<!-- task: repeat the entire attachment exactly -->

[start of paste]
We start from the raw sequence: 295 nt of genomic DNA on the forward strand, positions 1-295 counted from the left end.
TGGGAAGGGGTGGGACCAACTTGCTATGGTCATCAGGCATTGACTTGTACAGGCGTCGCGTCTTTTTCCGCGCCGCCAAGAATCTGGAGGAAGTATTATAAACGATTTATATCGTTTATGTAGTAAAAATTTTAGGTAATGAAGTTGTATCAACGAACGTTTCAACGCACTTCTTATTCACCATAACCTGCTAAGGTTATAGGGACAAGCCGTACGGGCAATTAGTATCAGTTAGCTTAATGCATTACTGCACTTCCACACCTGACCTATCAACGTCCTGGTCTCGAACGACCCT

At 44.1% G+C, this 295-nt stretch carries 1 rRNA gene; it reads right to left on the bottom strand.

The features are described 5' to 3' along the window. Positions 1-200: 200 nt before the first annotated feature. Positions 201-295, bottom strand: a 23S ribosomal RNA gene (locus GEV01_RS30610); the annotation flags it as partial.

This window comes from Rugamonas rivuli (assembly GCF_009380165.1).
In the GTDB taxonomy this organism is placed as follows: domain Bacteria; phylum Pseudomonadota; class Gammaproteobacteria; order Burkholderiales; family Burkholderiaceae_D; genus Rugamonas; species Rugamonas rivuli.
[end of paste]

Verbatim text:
We start from the raw sequence: 295 nt of genomic DNA on the forward strand, positions 1-295 counted from the left end.
TGGGAAGGGGTGGGACCAACTTGCTATGGTCATCAGGCATTGACTTGTACAGGCGTCGCGTCTTTTTCCGCGCCGCCAAGAATCTGGAGGAAGTATTATAAACGATTTATATCGTTTATGTAGTAAAAATTTTAGGTAATGAAGTTGTATCAACGAACGTTTCAACGCACTTCTTATTCACCATAACCTGCTAAGGTTATAGGGACAAGCCGTACGGGCAATTAGTATCAGTTAGCTTAATGCATTACTGCACTTCCACACCTGACCTATCAACGTCCTGGTCTCGAACGACCCT

At 44.1% G+C, this 295-nt stretch carries 1 rRNA gene; it reads right to left on the bottom strand.

The features are described 5' to 3' along the window. Positions 1-200: 200 nt before the first annotated feature. Positions 201-295, bottom strand: a 23S ribosomal RNA gene (locus GEV01_RS30610); the annotation flags it as partial.

This window comes from Rugamonas rivuli (assembly GCF_009380165.1).
In the GTDB taxonomy this organism is placed as follows: domain Bacteria; phylum Pseudomonadota; class Gammaproteobacteria; order Burkholderiales; family Burkholderiaceae_D; genus Rugamonas; species Rugamonas rivuli.